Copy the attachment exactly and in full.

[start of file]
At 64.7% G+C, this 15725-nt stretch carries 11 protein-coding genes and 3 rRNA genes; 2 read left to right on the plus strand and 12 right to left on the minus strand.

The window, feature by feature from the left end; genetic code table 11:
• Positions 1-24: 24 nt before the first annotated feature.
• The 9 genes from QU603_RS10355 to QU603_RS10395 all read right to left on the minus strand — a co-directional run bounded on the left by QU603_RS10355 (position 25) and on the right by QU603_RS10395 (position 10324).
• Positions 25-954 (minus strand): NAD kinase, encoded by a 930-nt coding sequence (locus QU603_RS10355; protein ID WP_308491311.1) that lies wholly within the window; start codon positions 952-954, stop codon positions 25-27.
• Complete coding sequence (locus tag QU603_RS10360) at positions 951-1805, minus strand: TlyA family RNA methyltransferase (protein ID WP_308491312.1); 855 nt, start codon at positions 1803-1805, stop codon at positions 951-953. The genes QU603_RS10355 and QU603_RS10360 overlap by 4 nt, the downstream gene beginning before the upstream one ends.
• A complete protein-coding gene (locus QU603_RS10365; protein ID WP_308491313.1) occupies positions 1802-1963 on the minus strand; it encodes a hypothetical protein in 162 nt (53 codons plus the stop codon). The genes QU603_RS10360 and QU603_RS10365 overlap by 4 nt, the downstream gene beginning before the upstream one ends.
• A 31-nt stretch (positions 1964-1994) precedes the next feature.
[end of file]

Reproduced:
At 64.7% G+C, this 15725-nt stretch carries 11 protein-coding genes and 3 rRNA genes; 2 read left to right on the plus strand and 12 right to left on the minus strand.

The window, feature by feature from the left end; genetic code table 11:
• Positions 1-24: 24 nt before the first annotated feature.
• The 9 genes from QU603_RS10355 to QU603_RS10395 all read right to left on the minus strand — a co-directional run bounded on the left by QU603_RS10355 (position 25) and on the right by QU603_RS10395 (position 10324).
• Positions 25-954 (minus strand): NAD kinase, encoded by a 930-nt coding sequence (locus QU603_RS10355; protein ID WP_308491311.1) that lies wholly within the window; start codon positions 952-954, stop codon positions 25-27.
• Complete coding sequence (locus tag QU603_RS10360) at positions 951-1805, minus strand: TlyA family RNA methyltransferase (protein ID WP_308491312.1); 855 nt, start codon at positions 1803-1805, stop codon at positions 951-953. The genes QU603_RS10355 and QU603_RS10360 overlap by 4 nt, the downstream gene beginning before the upstream one ends.
• A complete protein-coding gene (locus QU603_RS10365; protein ID WP_308491313.1) occupies positions 1802-1963 on the minus strand; it encodes a hypothetical protein in 162 nt (53 codons plus the stop codon). The genes QU603_RS10360 and QU603_RS10365 overlap by 4 nt, the downstream gene beginning before the upstream one ends.
• A 31-nt stretch (positions 1964-1994) precedes the next feature.